I started with a fire under my butt and my motivation was high. While my motivation was soaring, I sat down and wrote out my goals. I organized them by timeframe with a strict deadline for each (I work best under pressure). I focused on these goals daily and burned them into my psyche. If I wasn't on track with my set goals, I adjusted my behaviors to get back on track. If I was on track or ahead of my deadline, I pushed harder to finish strong. When I reached a goal, I gave myself incentives like headphones or lifting gloves.
Despite my efforts to stay focused and organized, I still had my share of setbacks. I hit a plateau for nearly three weeks and work 12-hour shifts in an emergency room three days per week, so training on those days felt like torture. In these struggles, I discovered the power of the mind. I visualized my ideal physique and was very meticulous about every detail. I imagined how my new muscles would feel and envisioned prancing out on stage with my new body, rocking it for the judges, my family and friends, and winning.
On days that I wanted to quit, I daydreamed and focused my energy into that emotion. With enough focus, any discouragement quickly dissipated and I found new energy to power through tough times. This was a great mind trick to get through brutal leg days and long cardio sessions.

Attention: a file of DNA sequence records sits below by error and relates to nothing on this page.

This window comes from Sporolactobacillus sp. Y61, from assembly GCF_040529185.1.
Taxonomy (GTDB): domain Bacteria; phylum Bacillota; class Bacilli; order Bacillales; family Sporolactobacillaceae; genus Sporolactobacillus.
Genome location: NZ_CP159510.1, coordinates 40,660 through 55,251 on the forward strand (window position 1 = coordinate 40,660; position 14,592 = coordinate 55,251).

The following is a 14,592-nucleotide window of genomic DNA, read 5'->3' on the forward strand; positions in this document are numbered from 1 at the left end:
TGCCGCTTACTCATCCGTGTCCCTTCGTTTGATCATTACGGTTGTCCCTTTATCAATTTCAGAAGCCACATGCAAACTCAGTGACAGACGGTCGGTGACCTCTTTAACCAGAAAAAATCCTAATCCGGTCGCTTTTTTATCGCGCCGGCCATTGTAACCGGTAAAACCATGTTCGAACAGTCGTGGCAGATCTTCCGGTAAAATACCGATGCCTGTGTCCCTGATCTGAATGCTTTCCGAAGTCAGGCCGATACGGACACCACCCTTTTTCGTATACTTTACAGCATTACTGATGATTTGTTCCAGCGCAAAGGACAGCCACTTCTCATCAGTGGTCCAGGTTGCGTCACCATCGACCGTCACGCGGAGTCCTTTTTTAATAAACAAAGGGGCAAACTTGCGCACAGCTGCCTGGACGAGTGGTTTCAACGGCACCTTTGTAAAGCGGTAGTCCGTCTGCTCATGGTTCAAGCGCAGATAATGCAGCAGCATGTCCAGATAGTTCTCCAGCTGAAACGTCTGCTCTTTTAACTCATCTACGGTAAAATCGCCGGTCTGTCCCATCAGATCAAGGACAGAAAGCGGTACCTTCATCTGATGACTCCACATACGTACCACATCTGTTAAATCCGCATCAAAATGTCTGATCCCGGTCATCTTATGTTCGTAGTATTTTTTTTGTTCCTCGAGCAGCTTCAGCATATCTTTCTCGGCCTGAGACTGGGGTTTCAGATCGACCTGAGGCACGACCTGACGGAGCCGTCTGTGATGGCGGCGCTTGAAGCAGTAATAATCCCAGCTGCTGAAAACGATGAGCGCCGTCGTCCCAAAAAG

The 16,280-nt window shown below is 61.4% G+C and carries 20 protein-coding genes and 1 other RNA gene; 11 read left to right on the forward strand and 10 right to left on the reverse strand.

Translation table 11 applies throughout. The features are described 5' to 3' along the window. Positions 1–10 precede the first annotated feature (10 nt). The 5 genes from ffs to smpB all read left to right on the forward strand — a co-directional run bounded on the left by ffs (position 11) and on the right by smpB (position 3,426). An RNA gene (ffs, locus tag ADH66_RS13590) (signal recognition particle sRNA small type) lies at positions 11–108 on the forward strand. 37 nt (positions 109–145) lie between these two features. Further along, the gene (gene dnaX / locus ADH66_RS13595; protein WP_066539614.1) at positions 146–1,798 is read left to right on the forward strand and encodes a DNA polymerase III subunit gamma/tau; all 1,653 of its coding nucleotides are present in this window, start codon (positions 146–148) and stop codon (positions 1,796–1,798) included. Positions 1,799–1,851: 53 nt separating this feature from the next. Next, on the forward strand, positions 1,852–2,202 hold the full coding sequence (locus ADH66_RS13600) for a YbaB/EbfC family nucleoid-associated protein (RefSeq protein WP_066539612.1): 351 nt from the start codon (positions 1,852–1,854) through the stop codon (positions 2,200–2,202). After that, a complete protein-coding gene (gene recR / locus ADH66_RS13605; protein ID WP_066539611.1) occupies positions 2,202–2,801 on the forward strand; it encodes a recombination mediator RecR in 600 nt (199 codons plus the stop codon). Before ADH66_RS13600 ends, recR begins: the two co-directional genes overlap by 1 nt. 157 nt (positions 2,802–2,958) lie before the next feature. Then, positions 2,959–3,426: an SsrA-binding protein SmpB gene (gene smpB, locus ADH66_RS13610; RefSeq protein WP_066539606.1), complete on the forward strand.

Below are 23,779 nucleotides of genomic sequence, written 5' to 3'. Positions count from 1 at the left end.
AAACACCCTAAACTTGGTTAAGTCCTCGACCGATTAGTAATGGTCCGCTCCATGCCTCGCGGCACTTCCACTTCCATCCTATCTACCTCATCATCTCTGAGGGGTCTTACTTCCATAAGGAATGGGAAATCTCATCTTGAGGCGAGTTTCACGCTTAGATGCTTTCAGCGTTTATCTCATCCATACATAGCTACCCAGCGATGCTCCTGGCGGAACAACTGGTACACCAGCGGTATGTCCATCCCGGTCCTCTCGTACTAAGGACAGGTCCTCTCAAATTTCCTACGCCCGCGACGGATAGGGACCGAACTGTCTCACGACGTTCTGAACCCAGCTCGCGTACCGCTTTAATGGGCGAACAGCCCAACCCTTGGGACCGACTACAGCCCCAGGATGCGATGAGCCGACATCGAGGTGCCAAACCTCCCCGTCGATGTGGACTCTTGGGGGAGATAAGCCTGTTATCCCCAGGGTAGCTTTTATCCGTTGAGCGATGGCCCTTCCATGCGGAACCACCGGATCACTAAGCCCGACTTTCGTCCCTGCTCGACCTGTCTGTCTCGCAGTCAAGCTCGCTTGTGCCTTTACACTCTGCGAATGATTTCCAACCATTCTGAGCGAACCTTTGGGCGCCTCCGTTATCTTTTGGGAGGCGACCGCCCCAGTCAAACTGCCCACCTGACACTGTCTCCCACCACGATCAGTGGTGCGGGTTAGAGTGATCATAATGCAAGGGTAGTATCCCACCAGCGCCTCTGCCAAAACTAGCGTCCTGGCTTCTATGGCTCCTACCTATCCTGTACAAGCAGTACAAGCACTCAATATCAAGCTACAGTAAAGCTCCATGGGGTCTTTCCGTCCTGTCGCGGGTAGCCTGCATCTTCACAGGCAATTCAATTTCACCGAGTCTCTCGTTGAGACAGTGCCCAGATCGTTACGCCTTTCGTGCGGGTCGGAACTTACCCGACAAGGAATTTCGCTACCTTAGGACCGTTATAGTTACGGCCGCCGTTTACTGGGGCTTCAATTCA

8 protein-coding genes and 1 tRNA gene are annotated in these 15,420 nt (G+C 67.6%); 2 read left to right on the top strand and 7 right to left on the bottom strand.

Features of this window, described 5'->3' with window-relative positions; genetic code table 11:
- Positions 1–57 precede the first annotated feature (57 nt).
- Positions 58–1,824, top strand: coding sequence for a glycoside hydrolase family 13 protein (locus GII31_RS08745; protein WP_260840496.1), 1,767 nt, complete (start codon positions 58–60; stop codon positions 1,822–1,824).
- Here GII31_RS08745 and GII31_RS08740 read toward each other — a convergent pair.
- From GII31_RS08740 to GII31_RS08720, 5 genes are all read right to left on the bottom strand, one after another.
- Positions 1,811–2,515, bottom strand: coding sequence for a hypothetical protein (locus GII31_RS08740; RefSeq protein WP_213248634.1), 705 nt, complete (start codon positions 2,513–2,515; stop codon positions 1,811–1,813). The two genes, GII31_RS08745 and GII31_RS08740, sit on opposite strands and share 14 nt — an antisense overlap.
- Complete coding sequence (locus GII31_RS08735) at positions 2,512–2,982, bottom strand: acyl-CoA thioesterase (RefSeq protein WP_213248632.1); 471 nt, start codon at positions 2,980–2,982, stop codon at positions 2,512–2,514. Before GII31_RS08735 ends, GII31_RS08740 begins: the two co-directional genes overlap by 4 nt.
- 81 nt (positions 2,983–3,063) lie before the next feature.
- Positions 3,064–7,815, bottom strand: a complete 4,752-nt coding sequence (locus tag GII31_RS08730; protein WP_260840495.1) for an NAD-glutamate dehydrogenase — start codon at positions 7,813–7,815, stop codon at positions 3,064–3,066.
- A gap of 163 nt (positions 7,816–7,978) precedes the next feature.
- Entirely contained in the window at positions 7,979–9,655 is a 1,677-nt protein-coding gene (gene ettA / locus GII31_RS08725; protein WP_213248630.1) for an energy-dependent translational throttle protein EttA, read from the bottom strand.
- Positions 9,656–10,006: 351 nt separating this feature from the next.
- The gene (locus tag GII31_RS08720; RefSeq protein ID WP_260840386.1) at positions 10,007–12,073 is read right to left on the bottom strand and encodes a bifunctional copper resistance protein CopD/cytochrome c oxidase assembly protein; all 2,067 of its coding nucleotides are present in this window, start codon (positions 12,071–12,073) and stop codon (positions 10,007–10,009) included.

I was blessed with an awesome support system. My husband supported me 100 percent on my journey. Even in moments when I wasn't the best company, he continued to encourage my dreams. My family was an amazing resource for encouragement and support. My coaches were always available for help. Their encouragement always got my head back in the game.
1 1/2 scoops
I perform 45 minutes of cardio on every training day.
Pullups (Assisted)3 sets of 10 reps
- 3 sets of 15 reps
- 3 sets of 15 reps
Seated Cable Rows (Close-grip)3 sets of 12 reps